Fruitys for Life*

The people in the computer

Your work has started a conversation
Teeth over teeth tattoo

Live fast, die pirate

Think of good things 15 seconds plus, think about how it made you feel!

Chuck black high heels
Cupcake with bow
Fruitys for life

Thanks to the health professionals and all other essential people.
Addicted to hair

Snake bite speeding cop body cam

“No matter how else you suffer, you will never have an itchy spleen.”

Cleveland butcher, torso murderer
What a Bobby Dazzlwr!
Ah struth — violence in braveheart

Ah beauty Jacqui’s mum

Writing is about the love of strangers
I don’t sit down to commit an act of literature.
Billy Collins

Jenna artist

Tattoo: a noose with the words hang in there

Experience furniture like never before

Increase simplicity
Increase flow state time
Increase time with people I love

“It doesn’t matter if you’re sick”
fuck you.

*This week I opened my Notes app and found the above collection of text. At various points I entered each of those series of words into the note, adding to it progressively, intending to do something with those phrases and concepts.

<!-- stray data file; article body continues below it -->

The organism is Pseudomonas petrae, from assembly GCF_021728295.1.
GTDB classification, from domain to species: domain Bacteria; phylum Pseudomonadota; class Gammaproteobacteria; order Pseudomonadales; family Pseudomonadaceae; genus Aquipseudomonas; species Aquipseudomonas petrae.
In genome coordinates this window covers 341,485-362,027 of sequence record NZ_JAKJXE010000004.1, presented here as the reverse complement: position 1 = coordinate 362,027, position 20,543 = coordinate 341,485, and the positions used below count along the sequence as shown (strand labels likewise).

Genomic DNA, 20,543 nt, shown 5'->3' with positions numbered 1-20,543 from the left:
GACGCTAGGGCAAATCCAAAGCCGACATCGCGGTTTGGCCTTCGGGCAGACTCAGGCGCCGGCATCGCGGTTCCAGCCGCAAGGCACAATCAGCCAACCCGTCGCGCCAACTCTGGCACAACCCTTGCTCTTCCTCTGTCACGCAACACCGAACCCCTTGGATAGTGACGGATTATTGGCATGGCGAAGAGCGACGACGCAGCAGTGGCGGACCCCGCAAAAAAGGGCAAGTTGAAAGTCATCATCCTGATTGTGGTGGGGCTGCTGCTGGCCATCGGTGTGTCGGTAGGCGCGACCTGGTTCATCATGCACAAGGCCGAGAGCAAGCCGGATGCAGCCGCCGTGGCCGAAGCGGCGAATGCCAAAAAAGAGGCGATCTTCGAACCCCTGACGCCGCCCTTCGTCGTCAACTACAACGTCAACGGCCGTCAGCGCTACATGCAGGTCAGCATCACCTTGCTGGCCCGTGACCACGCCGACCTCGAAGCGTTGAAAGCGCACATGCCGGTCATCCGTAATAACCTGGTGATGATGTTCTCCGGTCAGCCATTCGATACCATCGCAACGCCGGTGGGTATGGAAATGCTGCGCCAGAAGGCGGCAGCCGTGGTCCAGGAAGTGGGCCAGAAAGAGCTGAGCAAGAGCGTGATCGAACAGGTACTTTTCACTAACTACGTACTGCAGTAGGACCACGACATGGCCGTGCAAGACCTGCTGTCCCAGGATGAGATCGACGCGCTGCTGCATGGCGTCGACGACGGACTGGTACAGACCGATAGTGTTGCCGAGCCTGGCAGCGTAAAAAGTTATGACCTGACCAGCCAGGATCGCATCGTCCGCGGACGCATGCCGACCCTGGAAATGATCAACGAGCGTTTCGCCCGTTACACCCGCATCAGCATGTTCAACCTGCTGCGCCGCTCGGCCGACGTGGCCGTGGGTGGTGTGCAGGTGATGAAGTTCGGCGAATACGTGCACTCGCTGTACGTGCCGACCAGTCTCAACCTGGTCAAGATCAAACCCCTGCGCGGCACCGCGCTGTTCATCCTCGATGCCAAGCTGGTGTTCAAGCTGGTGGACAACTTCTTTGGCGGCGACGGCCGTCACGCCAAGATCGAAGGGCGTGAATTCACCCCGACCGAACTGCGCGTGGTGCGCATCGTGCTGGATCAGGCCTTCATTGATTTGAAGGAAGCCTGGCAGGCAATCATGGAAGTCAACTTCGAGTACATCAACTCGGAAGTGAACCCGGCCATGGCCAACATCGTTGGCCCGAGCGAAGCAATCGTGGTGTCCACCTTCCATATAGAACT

But what? I have no idea.

Regardless, I still get a kick out of the phrase fruitys for life.

Instead of anything sensible, please enjoy these photos from the 2015 Sydney Vivid Festival.

A poetry review poem

Review poem of Billy Collins Aimless Love

I’ll confess I don’t read much poetry.
I’m far more likely to recommend Australian non-fiction
or the latest John Sandford thriller, like Buried Prey.

But then I saw Billy Collins on a talk show,
reading from Aimless Love,
and fell for his great playfulness and depth.

Still, it took me two years to buy the book—
so much lost time! What a waste.

Collins reflects the world I know back to me,
its solemnity and humour, the inescapable crush of history,
framing it with remarkable precision:

‘But my heart is always propped up
in a field on its tripod,
ready for the next arrow.’

I can’t help taking the book to bed,
to sleep with under my pillow
or snuggled against my chest, like a stuffed bear.

And now I’m doomed to spend the rest of my life
asking strangers, ‘But have you read Billy Collins?’
and stuffing handwritten copies of his poems in their pockets.

 

First published by NSW Writers’ Centre